When you learn that you have fibroids, it means that you have a non-cancerous tumor in your uterus. And, since your uterus is a large, layered organ, we classify and name fibroids based on where in your uterus they develop.
In case you need a review: your uterus has three layers: the outer serosa; the middle, muscular myometrium; and the inner lining—the endometrium. This endometrium is what you shed each month during your period.
Now that you’ve got the anatomy down, we’ll get to classifying fibroids. Uterine fibroids that develop beneath the outside covering of the womb are called sub-serosal. If they form in your uterine muscle, they are intramural. And if they pop up in your uterine cavity, inside the endometrium, they are submucosal.
Many women find it difficult to become pregnant while they have untreated fibroids. But, if you do become pregnant, the location of your fibroids can make a major difference in your ability to carry your child to term.
Sub Mucosal Fibroids and Pregnancy
Fibroids that develop with your womb can have the greatest impact on your pregnancy. If the fibroid is large enough to change the shape of your womb, you may experience pregnancy complications, including:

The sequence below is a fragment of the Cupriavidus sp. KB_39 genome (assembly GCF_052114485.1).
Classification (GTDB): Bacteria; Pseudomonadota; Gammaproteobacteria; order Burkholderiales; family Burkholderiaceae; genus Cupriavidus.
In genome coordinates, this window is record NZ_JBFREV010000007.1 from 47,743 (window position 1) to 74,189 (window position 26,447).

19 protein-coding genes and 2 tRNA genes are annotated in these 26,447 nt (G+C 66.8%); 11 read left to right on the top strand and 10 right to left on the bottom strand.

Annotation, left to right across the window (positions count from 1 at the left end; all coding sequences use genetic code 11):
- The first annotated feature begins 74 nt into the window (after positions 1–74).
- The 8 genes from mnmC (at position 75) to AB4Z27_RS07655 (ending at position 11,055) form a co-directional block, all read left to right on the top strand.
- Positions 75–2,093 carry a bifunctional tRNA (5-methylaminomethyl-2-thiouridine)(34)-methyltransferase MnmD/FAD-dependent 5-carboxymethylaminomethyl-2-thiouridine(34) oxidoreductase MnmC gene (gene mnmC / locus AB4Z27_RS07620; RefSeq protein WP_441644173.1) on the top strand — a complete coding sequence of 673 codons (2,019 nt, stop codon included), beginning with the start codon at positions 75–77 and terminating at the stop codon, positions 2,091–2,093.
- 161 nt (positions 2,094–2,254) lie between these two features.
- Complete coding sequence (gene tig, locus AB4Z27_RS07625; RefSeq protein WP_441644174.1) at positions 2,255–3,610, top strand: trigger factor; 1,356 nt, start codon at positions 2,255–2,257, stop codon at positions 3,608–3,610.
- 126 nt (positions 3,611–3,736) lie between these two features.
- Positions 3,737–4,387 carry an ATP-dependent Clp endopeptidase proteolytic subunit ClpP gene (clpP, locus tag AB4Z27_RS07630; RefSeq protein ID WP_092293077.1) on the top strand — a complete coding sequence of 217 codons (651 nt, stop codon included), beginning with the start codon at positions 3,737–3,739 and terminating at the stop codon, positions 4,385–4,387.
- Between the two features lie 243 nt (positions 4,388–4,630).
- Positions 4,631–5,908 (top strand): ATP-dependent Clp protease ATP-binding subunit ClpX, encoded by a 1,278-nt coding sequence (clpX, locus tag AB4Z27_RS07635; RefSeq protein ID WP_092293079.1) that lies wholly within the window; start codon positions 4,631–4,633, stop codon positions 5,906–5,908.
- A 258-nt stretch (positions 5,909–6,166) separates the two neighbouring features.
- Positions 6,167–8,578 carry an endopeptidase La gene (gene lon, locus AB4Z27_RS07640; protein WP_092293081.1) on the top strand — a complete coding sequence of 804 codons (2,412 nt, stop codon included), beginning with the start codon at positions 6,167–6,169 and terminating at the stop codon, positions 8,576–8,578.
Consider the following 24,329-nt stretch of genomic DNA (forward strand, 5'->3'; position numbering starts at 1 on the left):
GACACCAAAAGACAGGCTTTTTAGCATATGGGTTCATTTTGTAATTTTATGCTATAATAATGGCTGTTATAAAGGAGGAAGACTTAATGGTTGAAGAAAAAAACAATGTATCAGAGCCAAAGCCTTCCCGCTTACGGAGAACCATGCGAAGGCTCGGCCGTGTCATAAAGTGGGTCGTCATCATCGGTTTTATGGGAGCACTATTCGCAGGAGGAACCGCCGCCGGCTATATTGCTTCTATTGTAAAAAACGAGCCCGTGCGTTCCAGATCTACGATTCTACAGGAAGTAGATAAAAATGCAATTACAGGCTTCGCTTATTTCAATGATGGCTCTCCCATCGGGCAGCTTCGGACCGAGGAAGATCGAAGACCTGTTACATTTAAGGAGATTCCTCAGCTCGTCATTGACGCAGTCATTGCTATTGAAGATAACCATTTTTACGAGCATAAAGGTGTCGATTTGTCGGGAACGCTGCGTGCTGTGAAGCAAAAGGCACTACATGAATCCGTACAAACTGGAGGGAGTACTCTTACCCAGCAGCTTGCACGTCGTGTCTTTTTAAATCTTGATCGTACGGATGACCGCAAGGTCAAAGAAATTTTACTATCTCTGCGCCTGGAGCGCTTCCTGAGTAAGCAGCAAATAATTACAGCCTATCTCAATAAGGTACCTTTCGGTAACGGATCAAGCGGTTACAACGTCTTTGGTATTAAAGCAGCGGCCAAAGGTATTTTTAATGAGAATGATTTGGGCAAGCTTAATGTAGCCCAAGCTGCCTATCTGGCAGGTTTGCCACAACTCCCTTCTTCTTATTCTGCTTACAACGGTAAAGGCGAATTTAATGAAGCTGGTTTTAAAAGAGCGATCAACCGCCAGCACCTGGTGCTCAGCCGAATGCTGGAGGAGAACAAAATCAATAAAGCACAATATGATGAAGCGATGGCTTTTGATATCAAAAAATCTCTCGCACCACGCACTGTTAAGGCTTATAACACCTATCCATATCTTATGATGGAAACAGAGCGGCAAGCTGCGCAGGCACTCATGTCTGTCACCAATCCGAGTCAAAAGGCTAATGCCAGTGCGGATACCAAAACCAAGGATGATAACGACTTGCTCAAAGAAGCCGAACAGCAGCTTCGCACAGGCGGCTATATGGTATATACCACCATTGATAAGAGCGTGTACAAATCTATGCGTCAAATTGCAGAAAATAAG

· Limited fetal growth
· Pre-mature delivery
· Placental abruption (when your placenta detaches from your uterus)
In some cases, your fibroid may require you to have a C-section. That’s because its growth can alter your baby’s position, or block off your delivery pathway.
So, that’s what you need to watch out for when you’re pregnant and have a sub-mucosal fibroid. But here’s some good news for you. Most fibroids don’t grow during pregnancy. In fact, with your changing hormone levels, some fibroids may even shrink during pregnancy. Still, given the potential risks to you and your growing baby, you should talk to your healthcare provider about your fibroids if you want to become or already are pregnant.